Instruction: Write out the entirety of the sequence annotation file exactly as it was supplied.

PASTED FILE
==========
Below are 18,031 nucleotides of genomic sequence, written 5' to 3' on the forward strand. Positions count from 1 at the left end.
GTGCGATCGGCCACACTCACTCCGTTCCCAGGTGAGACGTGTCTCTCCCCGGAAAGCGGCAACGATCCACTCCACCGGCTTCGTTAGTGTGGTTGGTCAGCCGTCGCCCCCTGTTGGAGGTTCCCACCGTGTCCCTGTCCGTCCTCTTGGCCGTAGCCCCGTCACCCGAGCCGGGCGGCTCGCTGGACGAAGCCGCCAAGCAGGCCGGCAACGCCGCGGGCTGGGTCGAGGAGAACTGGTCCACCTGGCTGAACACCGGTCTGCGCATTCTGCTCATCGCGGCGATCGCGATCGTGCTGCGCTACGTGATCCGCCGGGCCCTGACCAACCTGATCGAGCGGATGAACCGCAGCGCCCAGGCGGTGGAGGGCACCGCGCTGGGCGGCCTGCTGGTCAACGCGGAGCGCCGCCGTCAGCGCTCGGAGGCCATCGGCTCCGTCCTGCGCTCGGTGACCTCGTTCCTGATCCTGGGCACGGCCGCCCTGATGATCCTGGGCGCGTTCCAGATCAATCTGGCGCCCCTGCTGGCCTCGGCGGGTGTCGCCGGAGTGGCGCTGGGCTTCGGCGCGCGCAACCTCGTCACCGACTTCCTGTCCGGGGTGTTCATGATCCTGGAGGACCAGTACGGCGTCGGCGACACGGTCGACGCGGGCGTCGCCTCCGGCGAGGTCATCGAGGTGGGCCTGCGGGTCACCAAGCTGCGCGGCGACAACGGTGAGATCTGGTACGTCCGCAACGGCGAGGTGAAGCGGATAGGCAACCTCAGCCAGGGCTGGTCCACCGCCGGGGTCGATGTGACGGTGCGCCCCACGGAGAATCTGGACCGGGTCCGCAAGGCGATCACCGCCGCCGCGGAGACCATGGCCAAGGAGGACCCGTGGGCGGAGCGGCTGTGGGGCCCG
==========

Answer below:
Below are 18,031 nucleotides of genomic sequence, written 5' to 3' on the forward strand. Positions count from 1 at the left end.
GTGCGATCGGCCACACTCACTCCGTTCCCAGGTGAGACGTGTCTCTCCCCGGAAAGCGGCAACGATCCACTCCACCGGCTTCGTTAGTGTGGTTGGTCAGCCGTCGCCCCCTGTTGGAGGTTCCCACCGTGTCCCTGTCCGTCCTCTTGGCCGTAGCCCCGTCACCCGAGCCGGGCGGCTCGCTGGACGAAGCCGCCAAGCAGGCCGGCAACGCCGCGGGCTGGGTCGAGGAGAACTGGTCCACCTGGCTGAACACCGGTCTGCGCATTCTGCTCATCGCGGCGATCGCGATCGTGCTGCGCTACGTGATCCGCCGGGCCCTGACCAACCTGATCGAGCGGATGAACCGCAGCGCCCAGGCGGTGGAGGGCACCGCGCTGGGCGGCCTGCTGGTCAACGCGGAGCGCCGCCGTCAGCGCTCGGAGGCCATCGGCTCCGTCCTGCGCTCGGTGACCTCGTTCCTGATCCTGGGCACGGCCGCCCTGATGATCCTGGGCGCGTTCCAGATCAATCTGGCGCCCCTGCTGGCCTCGGCGGGTGTCGCCGGAGTGGCGCTGGGCTTCGGCGCGCGCAACCTCGTCACCGACTTCCTGTCCGGGGTGTTCATGATCCTGGAGGACCAGTACGGCGTCGGCGACACGGTCGACGCGGGCGTCGCCTCCGGCGAGGTCATCGAGGTGGGCCTGCGGGTCACCAAGCTGCGCGGCGACAACGGTGAGATCTGGTACGTCCGCAACGGCGAGGTGAAGCGGATAGGCAACCTCAGCCAGGGCTGGTCCACCGCCGGGGTCGATGTGACGGTGCGCCCCACGGAGAATCTGGACCGGGTCCGCAAGGCGATCACCGCCGCCGCGGAGACCATGGCCAAGGAGGACCCGTGGGCGGAGCGGCTGTGGGGCCCG